As the founder and CEO of Girls Who Code, Reshma Saujani ’02 aims to transform how the tech world solves one of its most daunting challenges: the dearth of female engineers and scientists.
Growing up in a small Midwestern town, Saujani knew early on that she wanted to make a difference through activism. But along the path that took her from Schaumburg, Illinois, to Yale Law School, to the campaign trail, and now as a successful leader of a thriving nonprofit, Saujani learned that the key to success was not perfection—but bravery. Through her varied experience in law, politics, and policy, Saujani shares what she has learned along the way, how she came to start Girls Who Code, and why it is critical that we develop a pipeline of women running for office, leading companies, and speaking up to create a more equal society. The Yale Law Report spoke to Saujani in 2018 about Girls Who Code and how her time at YLS shaped her career interests.
How did you start Girls Who Code? What has it been like to see it grow and thrive?
When I ran for Congress in 2010, I visited schools and classrooms along the campaign trail. And though I lost the election, something about my time visiting those schools stuck with me—the lack of girls in computer science classrooms. After doing some more research, I realized that no one was even talking about the lack of women and girls in computer science. So, I pulled together some funding and a team, and together we taught twenty girls how to code in a tiny bit of borrowed office space. And now, six years later, we’ve reached ninety thousand girls, and we’re not slowing down. We’re well on our way to reaching gender parity in entry-level tech jobs by 2027. I never could have imagined seeing this kind of success so soon—our college-aged alumni are choosing to major in computer science or related fields at fifteen times the national rate—and I’m so excited to see what’s next.
Can you describe some of your personal background—how that shaped you as you decided what to pursue as a career?
I grew up in Schaumburg, Illinois, the daughter of Indian refugees from Uganda. There weren’t many other people in our small midwestern community who looked like us. By the time I was in middle school I was already very familiar with racism and prejudice. That’s when my activism started—I founded my own advocacy organization called the Prejudice Reduction Interested Students Movement—or PRISM, for short. I led my first march when I was twelve.
What did your time at Yale Law School mean to you?
One of the most important parts of my experience of Yale was the journey to get there — it was an important trial of perseverance and strength for me in my young adult life. For years, I had one obsession: get into Yale Law School. I finished college in three years, took the LSAT, and applied to my dream school. When I didn’t get in, I went to Harvard to study public policy, and then applied to Yale again the following year. And I didn’t get in, again. Most people would have given up after two swings and major misses. I could have chosen another path to my dream, another law school. But I was determined. Eventually, I found myself with an appointment with the Dean of Yale Law School after literally pleading my case at a funeral. He offered me a deal—if I could make it to the top 10% of my class at another law school, he would admit me to Yale. So, I took the deal. And I studied constantly, working my way to the top of my class. I finally made it to Yale, and the experience had pushed me to be a leader. That hustle was what gave me the strength to run for office—twice—and after losing so publicly, go on to found a national nonprofit that is making a major difference in our country.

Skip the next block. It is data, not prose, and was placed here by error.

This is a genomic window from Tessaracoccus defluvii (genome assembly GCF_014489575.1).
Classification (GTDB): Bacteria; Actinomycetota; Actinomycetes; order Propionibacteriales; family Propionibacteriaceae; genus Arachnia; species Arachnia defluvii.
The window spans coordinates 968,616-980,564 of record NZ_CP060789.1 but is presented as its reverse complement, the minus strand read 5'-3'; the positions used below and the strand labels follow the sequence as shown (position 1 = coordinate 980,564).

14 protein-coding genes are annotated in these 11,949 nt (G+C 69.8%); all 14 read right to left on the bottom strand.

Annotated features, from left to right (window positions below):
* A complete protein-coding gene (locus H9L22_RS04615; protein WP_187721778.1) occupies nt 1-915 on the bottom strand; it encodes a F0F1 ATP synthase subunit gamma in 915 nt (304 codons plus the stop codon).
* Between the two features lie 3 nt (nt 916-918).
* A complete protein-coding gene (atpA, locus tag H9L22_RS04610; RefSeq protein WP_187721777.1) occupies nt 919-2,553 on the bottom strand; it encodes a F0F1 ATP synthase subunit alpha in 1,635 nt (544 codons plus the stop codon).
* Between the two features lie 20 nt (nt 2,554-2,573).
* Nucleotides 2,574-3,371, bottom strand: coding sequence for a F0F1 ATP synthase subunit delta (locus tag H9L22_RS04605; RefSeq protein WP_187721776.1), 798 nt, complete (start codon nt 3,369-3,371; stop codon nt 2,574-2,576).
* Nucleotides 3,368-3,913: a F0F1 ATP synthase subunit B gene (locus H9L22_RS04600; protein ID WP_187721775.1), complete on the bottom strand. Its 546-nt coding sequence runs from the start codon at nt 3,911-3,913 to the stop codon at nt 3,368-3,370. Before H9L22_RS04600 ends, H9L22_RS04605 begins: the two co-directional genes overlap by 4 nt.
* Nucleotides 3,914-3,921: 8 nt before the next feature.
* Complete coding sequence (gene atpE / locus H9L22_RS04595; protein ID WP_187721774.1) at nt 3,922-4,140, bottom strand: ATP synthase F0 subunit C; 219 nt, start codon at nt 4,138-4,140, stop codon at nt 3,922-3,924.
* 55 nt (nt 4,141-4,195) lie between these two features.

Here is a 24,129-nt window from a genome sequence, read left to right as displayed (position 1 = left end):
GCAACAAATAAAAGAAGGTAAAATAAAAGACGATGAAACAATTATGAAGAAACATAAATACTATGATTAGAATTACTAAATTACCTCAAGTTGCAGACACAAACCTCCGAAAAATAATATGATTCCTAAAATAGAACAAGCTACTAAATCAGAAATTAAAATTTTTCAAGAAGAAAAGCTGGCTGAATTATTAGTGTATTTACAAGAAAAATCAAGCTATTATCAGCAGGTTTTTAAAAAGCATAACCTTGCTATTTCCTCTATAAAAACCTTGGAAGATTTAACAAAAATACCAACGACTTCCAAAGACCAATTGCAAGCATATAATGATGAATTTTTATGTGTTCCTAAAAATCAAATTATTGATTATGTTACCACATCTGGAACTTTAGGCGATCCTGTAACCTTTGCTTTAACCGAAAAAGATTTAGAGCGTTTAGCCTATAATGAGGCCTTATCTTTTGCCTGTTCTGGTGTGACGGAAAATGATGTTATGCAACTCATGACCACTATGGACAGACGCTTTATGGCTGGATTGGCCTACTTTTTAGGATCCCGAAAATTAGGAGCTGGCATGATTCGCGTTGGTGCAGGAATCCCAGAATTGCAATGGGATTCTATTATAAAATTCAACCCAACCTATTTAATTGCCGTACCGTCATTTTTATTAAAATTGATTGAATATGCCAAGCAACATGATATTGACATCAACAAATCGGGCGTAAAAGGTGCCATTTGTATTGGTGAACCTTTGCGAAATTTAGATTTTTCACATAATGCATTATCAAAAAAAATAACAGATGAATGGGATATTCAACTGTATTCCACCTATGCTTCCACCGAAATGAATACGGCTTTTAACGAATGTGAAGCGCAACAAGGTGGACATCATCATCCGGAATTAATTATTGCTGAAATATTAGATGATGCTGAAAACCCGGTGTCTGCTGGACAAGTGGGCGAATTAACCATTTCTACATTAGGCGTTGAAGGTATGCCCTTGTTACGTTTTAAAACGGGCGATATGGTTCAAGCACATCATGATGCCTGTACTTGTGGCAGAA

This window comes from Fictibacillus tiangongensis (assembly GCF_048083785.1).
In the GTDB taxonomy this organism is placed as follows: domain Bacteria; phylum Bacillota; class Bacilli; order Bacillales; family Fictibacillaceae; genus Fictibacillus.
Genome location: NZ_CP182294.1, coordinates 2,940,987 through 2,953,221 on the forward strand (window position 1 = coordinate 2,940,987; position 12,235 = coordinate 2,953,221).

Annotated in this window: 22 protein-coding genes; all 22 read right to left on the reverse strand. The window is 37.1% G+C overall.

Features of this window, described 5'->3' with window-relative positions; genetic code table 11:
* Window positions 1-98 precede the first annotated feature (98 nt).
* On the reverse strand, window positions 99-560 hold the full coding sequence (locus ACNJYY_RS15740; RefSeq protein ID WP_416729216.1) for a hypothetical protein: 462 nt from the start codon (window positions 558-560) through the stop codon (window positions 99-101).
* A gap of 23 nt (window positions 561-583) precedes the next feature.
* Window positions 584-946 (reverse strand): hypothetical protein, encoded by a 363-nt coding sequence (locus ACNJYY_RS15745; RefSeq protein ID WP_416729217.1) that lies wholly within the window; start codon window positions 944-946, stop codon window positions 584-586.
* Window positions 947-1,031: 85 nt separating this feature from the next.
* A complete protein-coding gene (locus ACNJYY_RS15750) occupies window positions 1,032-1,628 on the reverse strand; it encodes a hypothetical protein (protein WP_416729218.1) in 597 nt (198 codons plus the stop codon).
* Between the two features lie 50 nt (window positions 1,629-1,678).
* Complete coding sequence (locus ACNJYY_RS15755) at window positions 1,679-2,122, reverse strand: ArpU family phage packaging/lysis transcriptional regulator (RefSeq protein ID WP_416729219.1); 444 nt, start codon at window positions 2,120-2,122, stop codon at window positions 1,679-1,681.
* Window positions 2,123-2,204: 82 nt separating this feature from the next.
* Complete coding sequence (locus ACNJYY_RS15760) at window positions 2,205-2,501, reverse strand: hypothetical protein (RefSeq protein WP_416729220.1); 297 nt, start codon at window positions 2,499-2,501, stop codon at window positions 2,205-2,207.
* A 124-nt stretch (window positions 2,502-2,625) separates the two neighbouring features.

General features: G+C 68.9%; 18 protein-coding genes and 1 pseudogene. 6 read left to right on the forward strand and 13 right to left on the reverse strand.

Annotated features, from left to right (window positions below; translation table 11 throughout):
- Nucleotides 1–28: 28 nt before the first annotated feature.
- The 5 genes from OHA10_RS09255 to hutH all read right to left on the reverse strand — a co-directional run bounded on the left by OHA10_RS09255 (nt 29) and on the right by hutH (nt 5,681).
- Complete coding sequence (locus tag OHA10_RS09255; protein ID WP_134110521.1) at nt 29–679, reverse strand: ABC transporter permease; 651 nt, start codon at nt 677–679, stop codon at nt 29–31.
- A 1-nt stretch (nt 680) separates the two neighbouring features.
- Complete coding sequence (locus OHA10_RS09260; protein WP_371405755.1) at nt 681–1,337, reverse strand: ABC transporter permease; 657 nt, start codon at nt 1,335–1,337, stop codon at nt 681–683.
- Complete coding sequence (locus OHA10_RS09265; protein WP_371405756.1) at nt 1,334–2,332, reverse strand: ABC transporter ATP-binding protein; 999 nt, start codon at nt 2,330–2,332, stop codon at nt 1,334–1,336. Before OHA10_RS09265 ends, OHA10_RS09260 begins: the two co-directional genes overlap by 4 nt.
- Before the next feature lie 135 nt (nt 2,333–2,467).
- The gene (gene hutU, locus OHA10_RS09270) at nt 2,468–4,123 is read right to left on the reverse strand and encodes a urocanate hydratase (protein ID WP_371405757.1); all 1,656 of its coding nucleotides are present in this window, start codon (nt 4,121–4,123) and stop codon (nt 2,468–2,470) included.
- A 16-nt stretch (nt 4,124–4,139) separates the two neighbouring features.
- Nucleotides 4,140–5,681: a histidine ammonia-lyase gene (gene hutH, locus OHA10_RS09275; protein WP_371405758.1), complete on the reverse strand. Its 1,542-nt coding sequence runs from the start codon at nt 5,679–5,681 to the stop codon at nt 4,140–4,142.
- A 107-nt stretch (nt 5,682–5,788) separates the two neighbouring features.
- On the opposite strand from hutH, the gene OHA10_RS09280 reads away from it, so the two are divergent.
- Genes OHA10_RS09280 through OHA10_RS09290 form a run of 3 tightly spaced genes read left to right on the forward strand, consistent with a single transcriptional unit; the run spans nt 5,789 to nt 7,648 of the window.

You have a powerful message about why bravery is much more important than perfection. How have you incorporated that message into what you are doing now?
When I was a little girl, I knew I wanted to make a difference in the world—I wanted to make it better, for more people. And I thought the best way to do that was to be perfect: that meant going to school, getting straight A’s, attending Harvard, then Yale. With every feather in my cap I thought I was one step closer to what I was supposed to be doing—but at thirty-two I was crying myself to sleep every night, miserable with my safe corporate career.
Then, I saw Hillary Clinton give her first concession speech, and something she said stuck with me—that just because she had failed, it didn’t mean we shouldn’t try. That speech inspired me to do something brave, for the first time in my life. I quit my job, and dumped all of my savings into running for office. I lost the race, but I decided to try again by running for Public Advocate. I lost that race, too. But in those brave moments, I was able to prove to myself that I could do something that seemed really scary, and I saw that even when I failed, my world didn’t end! Women are still underrepresented in so many areas of American society: science and technology fields, Csuites, boardrooms, government office, and many other sectors.
Why is it important that we teach young women to lead?
It has been absolutely incredible to see the number of women, and particularly women of color, running for office, starting companies, speaking up for equality. I want women to continue to work on exercising their bravery muscles, doing the things that might scare them, and dreaming big. Men have been able to maintain power because we teach them as boys to be brave—while we teach our girls to be perfect. We have to relearn bravery, and keep teaching girls how to step up and lead, because when you give women and girls the tools they need, they can change the world.
Updated November 2021